The Tupuna Maunga Authority's carefully thought out development plans for Auckland's volcanic cones is a good news story that every Aucklanders should be embracing. What a shame the marketing of it has been so dire.
True, you can't always choose your friends. The authority didn't need loose cannon former MP Tau Henare's recent attack on the Mt Albert locals trying to save mature exotic trees from the authority's chain-saws. He belittled them as a "bunch of woke, entitled, Pakeha" in a nose-thumbing, lord of the manor arrogant display.
I support the endgame as set out in the management plan, especially the landscape aim to "preserve and enhance the authenticity and visual integrity of the Tupuna Maunga so that they are markers in the landscape and their cultural and natural features are visually apparent."
It would be odd if I didn't. After all I've been arguing for just such a policy in this column for nigh on 20 years. But I have to admit, that in the midst of the global warming crisis, and the epidemic of tree felling in suburban gardens across the isthmus in recent years, I find it hard to understand the authority's need for the prior ethnic cleansing of alien olives and oaks from this particular maunga as well.
Owairaka/Mt Albert has been so badly disfigured by a century of mining that it surely needs all the cosmetic make-up going. To insist on ripping up 345 mature exotics before replacing them with around 10,000 baby native shrubs and trees at least needed further explanation to concerned locals and not abuse.
Just over five years ago came good news for Auckland's much abused maunga. The 14 Crown-owned cones were officially vested to a collective of local tribes as part of their Treaty of Waitangi settlement, on the condition they be maintained as "reserves" for the common benefit of all Aucklanders – both Maori and others.
Placing these 14 cones together under the protective umbrella of their own authority was a great move - even if the Crown did sneakily lumber Aucklanders with the on-going costs of this treaty settlement. At last the much-neglected cones had a statutory guardian to speak out on their behalf.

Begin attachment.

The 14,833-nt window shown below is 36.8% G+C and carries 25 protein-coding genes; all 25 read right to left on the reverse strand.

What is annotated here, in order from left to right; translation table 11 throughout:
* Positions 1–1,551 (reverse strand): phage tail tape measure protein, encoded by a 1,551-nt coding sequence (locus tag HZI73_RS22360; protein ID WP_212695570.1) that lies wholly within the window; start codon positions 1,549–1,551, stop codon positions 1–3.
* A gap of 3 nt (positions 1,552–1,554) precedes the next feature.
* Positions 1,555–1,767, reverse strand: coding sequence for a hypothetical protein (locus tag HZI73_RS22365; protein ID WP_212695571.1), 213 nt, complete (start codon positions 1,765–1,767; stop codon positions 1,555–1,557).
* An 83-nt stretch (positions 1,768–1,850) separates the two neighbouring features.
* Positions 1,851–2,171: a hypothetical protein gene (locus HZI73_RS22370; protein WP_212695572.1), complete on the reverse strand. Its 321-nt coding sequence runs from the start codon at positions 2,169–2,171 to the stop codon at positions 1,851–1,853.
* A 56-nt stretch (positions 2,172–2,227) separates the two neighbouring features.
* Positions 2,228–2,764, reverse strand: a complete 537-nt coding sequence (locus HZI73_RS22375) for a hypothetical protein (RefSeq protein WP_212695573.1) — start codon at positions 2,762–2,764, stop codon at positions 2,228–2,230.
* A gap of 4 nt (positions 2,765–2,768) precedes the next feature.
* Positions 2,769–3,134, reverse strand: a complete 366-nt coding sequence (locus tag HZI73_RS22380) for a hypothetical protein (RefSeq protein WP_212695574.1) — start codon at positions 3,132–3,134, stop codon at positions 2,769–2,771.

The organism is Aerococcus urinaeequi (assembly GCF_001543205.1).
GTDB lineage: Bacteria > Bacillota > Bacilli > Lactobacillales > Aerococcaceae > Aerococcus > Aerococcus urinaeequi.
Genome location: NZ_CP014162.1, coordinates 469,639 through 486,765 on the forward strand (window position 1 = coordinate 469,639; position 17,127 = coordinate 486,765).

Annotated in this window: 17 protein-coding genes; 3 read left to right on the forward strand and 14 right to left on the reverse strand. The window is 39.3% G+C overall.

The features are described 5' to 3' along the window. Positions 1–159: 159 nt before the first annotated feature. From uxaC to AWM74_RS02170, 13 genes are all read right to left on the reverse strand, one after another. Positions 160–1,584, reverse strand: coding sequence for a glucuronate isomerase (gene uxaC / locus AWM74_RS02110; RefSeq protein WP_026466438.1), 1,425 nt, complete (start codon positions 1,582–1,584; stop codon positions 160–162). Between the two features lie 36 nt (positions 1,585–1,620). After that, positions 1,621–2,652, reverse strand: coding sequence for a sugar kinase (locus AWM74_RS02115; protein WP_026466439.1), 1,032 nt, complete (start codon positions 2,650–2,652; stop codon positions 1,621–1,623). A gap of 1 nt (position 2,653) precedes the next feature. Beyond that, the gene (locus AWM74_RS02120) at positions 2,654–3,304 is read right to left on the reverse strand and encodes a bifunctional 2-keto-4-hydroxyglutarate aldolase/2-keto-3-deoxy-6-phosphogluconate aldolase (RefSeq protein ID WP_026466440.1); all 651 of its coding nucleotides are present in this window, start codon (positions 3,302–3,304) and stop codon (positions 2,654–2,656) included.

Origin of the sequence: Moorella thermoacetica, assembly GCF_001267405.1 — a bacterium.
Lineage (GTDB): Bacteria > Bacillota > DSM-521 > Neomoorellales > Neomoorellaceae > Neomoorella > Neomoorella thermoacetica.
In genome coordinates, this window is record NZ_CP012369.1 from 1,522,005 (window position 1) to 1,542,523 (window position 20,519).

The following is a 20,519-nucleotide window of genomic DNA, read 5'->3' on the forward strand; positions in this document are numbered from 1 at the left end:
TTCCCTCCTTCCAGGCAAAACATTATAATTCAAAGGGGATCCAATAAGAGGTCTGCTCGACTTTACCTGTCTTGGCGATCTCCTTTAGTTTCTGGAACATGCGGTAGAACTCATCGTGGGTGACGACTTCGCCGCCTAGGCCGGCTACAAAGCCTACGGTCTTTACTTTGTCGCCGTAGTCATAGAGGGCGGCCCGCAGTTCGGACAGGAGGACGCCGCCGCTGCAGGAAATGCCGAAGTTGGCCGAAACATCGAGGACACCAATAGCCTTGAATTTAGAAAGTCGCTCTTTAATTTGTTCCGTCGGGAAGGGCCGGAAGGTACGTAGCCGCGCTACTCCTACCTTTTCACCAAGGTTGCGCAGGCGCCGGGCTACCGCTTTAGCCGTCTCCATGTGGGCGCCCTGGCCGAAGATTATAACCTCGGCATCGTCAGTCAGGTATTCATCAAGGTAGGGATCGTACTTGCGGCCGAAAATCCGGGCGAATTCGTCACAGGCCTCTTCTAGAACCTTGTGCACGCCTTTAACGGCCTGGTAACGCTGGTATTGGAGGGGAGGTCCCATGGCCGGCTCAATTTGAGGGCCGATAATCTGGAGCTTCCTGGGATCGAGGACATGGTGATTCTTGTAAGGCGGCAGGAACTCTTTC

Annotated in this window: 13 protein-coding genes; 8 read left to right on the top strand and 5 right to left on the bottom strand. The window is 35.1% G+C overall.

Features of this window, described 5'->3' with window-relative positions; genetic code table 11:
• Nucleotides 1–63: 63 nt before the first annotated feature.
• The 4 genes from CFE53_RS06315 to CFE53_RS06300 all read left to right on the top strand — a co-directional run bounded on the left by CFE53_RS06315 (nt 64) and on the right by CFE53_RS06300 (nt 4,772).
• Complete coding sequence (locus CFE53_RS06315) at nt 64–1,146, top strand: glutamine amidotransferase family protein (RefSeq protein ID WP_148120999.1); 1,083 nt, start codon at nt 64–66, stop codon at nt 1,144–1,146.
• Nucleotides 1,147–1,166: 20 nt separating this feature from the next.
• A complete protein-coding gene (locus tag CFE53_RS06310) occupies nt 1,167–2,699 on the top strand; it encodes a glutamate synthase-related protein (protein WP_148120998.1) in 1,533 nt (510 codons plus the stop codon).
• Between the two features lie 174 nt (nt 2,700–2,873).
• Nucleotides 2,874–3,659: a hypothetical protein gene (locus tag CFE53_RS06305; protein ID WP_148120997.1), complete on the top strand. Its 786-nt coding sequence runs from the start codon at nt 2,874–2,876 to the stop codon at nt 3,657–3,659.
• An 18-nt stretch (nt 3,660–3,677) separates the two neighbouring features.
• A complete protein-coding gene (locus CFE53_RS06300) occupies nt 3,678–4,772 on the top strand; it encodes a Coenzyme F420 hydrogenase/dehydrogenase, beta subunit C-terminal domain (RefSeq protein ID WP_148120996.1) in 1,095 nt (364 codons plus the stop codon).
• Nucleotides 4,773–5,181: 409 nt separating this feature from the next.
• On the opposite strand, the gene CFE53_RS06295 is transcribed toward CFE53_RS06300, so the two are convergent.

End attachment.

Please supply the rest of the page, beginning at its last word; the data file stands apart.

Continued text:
It was not before time. As Bruce Hayward outlines in his just-published "Volcanoes of Auckland. A Field Guide," of the 38 volcanoes with intact scoria cones existing when Auckland was founded in 1840, 15 have been "completely removed by quarrying and a further nine have been fiercely ravaged."
Owairaka/Mt Albert was one of the latter, between 1860 and 1959, having lost 1.5 million cubic metres of scoria for road and rail line building.
Tree protesters slammed as 'woke, entitled Pākehā'
Time ticking and costs mounting for Mt Albert tree removal
As recently as the early 2000s, neighbouring Mt Roskill seemed destined to having its northern face bulldozed off to make way for the south western motorway. It was only saved by the dogged volunteers from the Auckland Volcanic Cones Society who at the last minute, halted the destruction with a long forgotten piece of legislation from 1915, designed to protect the cones from earlier abuse.
The Cones Society has continued to battle on behalf of the cone field, with particular emphasis on their landscape value, fighting, for example, to preserve the planning viewshafts that provide a constant reminder as we travel about, that we live atop a field of volcanoes.
Now, thanks to the Crown's need to find land to flesh out it's Treaty settlement with local iwi, the cones have gained a champion. The management plan includes the Cone Society's emphasis on preserving landscape values, along with a list that includes upholding values, spiritual, cultural and heritage. In a gesture of inclusiveness, the list adds the desire to "recognise European and other histories, and interactions with the maunga." You might have thought a few mature oaks and olives might have squeezed into that category.
The plan is to plant 74,000 new natives around the cones by 2021, over 19,000 have already been planted over the 12 months to last August. Owairaka/Mt Albert's 10,000 were to be next. That 345 mature foreigners have to die before this can go ahead seems, shall we say, counter-productive on all sort of levels. And so unnecessary.
The New Zealand Herald apologises for upset caused by publication of the Bromhead cartoon that accompanied this column on Wednesday. No harm was meant or intended. We regret causing offence and the cartoon has been removed.